Hello Friends,

I hope you and your family are well. I am thinking of you and sending my positive thoughts and prayers. We are missing everyone, and hope to bridge the distance through this electronic connection.

With Thanksgiving just around the corner, I am trying to approach each day with a grateful heart. Did you know that social science research outlines how giving thanks and practicing gratitude can benefit us? Gratitude can increase our sense of balance and calm, enhance optimism, help us cope with stress, and improve our physical well-being. It is incredible that simple, appreciative thoughts can make a huge impact!

Sometimes, feeling a sense of gratitude is easy, and in more challenging times, like now, we may need to search for this optimistic outlook. However, all of us have something to be thankful for.  So, let’s get inspired, and start living life with a grateful heart. This “Touch Points” focuses on the importance of cultivating gratitude, how gratitude has the ability to make us happier and healthier, and a variety of ways to incorporate this practice into our lives.  For my friends caring for a loved-one with memory loss, most of the suggestions can be easily adapted. I hope you will find ways to personalize the techniques and make them work for your family. This is not one size fits all, so read the suggestions below and see what resonates. Commit to one or two techniques, and notice how your outlooks feels lighter and brighter!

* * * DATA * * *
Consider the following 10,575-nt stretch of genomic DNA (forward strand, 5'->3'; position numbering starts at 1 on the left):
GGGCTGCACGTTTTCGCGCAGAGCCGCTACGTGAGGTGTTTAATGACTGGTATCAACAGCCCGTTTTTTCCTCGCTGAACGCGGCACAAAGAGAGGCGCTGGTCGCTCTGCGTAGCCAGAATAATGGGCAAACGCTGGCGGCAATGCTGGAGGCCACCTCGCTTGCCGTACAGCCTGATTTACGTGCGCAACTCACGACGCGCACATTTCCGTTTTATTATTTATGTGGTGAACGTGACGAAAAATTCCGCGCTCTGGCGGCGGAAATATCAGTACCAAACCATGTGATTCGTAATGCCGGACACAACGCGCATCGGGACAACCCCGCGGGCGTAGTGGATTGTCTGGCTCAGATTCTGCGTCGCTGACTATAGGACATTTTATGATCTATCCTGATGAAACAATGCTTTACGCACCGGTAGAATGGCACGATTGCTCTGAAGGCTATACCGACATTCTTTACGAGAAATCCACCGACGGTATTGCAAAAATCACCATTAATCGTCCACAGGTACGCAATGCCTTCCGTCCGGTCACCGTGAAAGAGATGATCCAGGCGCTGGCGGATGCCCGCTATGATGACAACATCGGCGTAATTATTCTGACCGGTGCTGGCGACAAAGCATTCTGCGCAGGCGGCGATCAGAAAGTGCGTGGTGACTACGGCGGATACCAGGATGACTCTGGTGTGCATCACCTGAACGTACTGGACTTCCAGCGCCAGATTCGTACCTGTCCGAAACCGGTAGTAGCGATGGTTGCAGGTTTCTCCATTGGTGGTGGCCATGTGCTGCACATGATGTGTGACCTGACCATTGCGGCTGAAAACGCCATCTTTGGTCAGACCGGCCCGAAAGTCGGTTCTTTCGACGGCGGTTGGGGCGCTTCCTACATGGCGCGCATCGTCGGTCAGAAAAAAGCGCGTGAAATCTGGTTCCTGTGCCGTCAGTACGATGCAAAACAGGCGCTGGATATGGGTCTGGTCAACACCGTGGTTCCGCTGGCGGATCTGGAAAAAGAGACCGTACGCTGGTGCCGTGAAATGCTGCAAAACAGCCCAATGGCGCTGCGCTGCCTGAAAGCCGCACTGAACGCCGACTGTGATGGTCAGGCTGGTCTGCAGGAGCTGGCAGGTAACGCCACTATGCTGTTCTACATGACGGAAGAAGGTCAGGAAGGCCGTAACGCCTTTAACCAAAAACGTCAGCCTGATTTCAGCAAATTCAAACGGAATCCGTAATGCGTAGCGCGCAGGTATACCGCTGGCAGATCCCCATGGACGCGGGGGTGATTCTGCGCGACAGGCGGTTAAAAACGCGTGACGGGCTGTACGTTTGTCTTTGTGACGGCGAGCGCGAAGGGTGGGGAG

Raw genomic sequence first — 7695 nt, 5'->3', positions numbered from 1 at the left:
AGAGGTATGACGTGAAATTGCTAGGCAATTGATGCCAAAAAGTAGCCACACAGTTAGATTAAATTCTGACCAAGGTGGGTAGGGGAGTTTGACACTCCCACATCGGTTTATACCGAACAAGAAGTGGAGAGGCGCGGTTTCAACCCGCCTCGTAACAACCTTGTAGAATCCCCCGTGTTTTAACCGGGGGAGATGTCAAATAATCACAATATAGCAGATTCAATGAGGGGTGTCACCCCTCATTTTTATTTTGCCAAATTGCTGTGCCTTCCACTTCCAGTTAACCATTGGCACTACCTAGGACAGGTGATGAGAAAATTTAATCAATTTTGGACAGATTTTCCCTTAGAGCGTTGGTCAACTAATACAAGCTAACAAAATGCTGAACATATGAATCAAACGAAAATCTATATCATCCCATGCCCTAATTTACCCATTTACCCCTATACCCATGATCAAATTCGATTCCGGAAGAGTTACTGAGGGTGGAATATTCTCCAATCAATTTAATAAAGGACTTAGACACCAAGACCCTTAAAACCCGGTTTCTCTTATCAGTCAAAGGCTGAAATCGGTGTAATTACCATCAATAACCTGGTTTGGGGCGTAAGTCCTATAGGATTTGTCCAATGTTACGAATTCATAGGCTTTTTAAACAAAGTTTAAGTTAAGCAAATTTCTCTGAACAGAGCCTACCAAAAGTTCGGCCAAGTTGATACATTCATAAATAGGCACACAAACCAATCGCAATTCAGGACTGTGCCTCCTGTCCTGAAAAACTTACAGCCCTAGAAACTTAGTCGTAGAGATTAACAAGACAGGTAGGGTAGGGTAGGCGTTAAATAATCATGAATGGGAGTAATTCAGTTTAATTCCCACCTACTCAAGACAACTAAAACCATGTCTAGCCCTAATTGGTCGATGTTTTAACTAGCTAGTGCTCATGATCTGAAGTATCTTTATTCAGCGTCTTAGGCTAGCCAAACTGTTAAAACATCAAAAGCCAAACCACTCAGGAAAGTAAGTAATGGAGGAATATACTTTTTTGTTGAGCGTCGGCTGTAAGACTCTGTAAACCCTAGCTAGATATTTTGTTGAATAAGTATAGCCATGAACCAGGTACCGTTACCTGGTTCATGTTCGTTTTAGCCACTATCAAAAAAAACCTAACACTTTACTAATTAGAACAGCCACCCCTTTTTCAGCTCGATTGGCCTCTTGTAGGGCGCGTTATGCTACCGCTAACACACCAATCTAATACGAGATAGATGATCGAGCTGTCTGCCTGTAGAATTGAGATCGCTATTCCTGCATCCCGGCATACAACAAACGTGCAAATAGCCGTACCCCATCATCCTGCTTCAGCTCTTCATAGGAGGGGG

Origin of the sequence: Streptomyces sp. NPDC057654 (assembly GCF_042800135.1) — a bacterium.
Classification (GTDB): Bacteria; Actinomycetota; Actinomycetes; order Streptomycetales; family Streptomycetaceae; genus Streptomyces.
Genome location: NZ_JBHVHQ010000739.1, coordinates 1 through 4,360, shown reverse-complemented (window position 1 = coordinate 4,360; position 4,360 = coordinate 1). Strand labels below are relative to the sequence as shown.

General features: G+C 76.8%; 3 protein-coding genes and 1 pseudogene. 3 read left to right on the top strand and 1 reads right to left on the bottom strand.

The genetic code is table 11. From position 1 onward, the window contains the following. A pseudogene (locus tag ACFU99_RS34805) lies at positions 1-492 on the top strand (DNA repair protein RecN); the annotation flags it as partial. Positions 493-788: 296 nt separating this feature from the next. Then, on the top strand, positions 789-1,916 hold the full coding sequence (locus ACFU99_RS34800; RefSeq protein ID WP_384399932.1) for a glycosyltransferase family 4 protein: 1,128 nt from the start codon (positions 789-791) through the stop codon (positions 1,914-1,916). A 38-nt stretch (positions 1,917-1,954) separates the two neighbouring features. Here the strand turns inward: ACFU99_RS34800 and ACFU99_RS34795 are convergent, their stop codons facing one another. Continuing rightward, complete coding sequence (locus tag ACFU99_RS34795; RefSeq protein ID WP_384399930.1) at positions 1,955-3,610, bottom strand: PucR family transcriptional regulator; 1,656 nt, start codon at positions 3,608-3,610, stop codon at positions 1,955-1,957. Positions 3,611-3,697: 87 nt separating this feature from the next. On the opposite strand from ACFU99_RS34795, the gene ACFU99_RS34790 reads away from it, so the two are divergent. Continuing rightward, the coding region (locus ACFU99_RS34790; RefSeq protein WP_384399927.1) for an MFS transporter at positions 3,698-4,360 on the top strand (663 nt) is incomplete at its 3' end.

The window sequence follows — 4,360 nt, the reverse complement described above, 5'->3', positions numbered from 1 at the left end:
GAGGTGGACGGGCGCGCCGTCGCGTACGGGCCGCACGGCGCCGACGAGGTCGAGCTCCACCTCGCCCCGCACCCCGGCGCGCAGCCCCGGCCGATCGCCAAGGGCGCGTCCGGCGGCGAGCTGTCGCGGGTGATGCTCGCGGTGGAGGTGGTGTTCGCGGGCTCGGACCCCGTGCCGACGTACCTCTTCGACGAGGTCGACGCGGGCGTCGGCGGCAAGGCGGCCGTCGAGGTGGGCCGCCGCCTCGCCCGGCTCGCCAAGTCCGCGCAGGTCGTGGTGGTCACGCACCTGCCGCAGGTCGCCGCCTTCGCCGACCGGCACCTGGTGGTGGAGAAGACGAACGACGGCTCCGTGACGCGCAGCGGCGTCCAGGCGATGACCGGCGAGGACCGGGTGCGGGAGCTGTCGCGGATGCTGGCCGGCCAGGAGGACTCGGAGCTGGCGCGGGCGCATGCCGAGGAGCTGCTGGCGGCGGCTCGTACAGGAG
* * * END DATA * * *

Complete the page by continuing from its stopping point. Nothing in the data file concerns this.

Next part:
“Be thankful for what you have; you’ll end up having more.  If you concentrate on what you don’t have, you will never, ever have enough.” -Oprah Winfrey

     1.Ways to Cultivate the Habit of Grateful Thinking

  • Start by paying attention and being mindful of your daily blessings. Be aware of little things each day that you are grateful for. There are simple things that might come to mind, so challenge yourself to find one new appreciation each day. There is nothing too small to be grateful for. For example, I was grateful that we had oatmeal and brown sugar in the house; that is exactly what I wanted to eat!